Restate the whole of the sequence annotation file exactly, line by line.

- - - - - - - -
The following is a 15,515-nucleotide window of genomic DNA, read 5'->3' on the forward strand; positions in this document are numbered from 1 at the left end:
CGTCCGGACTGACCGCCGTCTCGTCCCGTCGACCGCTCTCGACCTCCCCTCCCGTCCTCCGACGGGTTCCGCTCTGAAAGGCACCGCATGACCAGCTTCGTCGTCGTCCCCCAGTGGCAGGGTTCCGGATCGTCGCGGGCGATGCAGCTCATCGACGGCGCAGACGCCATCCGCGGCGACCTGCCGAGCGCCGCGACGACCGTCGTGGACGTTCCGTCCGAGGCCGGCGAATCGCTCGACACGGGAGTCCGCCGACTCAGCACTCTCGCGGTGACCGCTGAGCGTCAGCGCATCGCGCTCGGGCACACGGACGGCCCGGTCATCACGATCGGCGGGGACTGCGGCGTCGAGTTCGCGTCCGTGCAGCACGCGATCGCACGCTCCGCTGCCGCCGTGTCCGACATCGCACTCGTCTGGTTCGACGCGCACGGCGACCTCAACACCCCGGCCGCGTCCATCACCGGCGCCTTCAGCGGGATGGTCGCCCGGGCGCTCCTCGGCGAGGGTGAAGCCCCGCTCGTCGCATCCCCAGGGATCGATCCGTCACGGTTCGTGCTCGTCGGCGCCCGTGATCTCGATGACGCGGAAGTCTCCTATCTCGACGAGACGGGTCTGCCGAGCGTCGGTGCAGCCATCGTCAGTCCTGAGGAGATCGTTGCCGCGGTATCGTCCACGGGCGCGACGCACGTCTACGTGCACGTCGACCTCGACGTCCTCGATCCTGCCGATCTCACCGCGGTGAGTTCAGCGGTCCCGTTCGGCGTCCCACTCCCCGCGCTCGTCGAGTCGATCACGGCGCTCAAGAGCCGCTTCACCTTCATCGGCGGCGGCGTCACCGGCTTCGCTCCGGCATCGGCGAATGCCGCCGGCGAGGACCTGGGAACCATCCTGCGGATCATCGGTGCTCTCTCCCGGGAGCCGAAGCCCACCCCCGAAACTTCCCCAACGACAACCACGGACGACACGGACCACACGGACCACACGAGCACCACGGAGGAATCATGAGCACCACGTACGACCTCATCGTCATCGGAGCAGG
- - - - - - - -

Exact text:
The following is a 15,515-nucleotide window of genomic DNA, read 5'->3' on the forward strand; positions in this document are numbered from 1 at the left end:
CGTCCGGACTGACCGCCGTCTCGTCCCGTCGACCGCTCTCGACCTCCCCTCCCGTCCTCCGACGGGTTCCGCTCTGAAAGGCACCGCATGACCAGCTTCGTCGTCGTCCCCCAGTGGCAGGGTTCCGGATCGTCGCGGGCGATGCAGCTCATCGACGGCGCAGACGCCATCCGCGGCGACCTGCCGAGCGCCGCGACGACCGTCGTGGACGTTCCGTCCGAGGCCGGCGAATCGCTCGACACGGGAGTCCGCCGACTCAGCACTCTCGCGGTGACCGCTGAGCGTCAGCGCATCGCGCTCGGGCACACGGACGGCCCGGTCATCACGATCGGCGGGGACTGCGGCGTCGAGTTCGCGTCCGTGCAGCACGCGATCGCACGCTCCGCTGCCGCCGTGTCCGACATCGCACTCGTCTGGTTCGACGCGCACGGCGACCTCAACACCCCGGCCGCGTCCATCACCGGCGCCTTCAGCGGGATGGTCGCCCGGGCGCTCCTCGGCGAGGGTGAAGCCCCGCTCGTCGCATCCCCAGGGATCGATCCGTCACGGTTCGTGCTCGTCGGCGCCCGTGATCTCGATGACGCGGAAGTCTCCTATCTCGACGAGACGGGTCTGCCGAGCGTCGGTGCAGCCATCGTCAGTCCTGAGGAGATCGTTGCCGCGGTATCGTCCACGGGCGCGACGCACGTCTACGTGCACGTCGACCTCGACGTCCTCGATCCTGCCGATCTCACCGCGGTGAGTTCAGCGGTCCCGTTCGGCGTCCCACTCCCCGCGCTCGTCGAGTCGATCACGGCGCTCAAGAGCCGCTTCACCTTCATCGGCGGCGGCGTCACCGGCTTCGCTCCGGCATCGGCGAATGCCGCCGGCGAGGACCTGGGAACCATCCTGCGGATCATCGGTGCTCTCTCCCGGGAGCCGAAGCCCACCCCCGAAACTTCCCCAACGACAACCACGGACGACACGGACCACACGGACCACACGAGCACCACGGAGGAATCATGAGCACCACGTACGACCTCATCGTCATCGGAGCAGG